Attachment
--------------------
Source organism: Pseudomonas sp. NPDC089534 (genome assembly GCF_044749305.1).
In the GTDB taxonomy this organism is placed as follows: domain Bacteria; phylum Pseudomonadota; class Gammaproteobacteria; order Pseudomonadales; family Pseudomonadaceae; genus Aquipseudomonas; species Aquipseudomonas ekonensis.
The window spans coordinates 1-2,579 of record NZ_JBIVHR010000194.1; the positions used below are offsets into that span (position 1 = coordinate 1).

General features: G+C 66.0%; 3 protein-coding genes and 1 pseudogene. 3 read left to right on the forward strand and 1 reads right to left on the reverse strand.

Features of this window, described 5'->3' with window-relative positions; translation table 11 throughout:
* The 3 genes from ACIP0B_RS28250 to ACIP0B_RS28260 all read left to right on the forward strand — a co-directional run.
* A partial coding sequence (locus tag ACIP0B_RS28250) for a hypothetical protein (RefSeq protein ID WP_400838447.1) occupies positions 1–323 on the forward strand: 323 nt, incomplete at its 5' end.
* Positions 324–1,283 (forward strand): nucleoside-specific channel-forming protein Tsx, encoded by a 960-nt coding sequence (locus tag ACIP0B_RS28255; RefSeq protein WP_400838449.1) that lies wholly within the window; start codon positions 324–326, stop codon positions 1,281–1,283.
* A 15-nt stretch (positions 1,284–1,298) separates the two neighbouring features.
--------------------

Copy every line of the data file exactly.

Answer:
Source organism: Pseudomonas sp. NPDC089534 (genome assembly GCF_044749305.1).
In the GTDB taxonomy this organism is placed as follows: domain Bacteria; phylum Pseudomonadota; class Gammaproteobacteria; order Pseudomonadales; family Pseudomonadaceae; genus Aquipseudomonas; species Aquipseudomonas ekonensis.
The window spans coordinates 1-2,579 of record NZ_JBIVHR010000194.1; the positions used below are offsets into that span (position 1 = coordinate 1).

General features: G+C 66.0%; 3 protein-coding genes and 1 pseudogene. 3 read left to right on the forward strand and 1 reads right to left on the reverse strand.

Features of this window, described 5'->3' with window-relative positions; translation table 11 throughout:
* The 3 genes from ACIP0B_RS28250 to ACIP0B_RS28260 all read left to right on the forward strand — a co-directional run.
* A partial coding sequence (locus tag ACIP0B_RS28250) for a hypothetical protein (RefSeq protein ID WP_400838447.1) occupies positions 1–323 on the forward strand: 323 nt, incomplete at its 5' end.
* Positions 324–1,283 (forward strand): nucleoside-specific channel-forming protein Tsx, encoded by a 960-nt coding sequence (locus tag ACIP0B_RS28255; RefSeq protein WP_400838449.1) that lies wholly within the window; start codon positions 324–326, stop codon positions 1,281–1,283.
* A 15-nt stretch (positions 1,284–1,298) separates the two neighbouring features.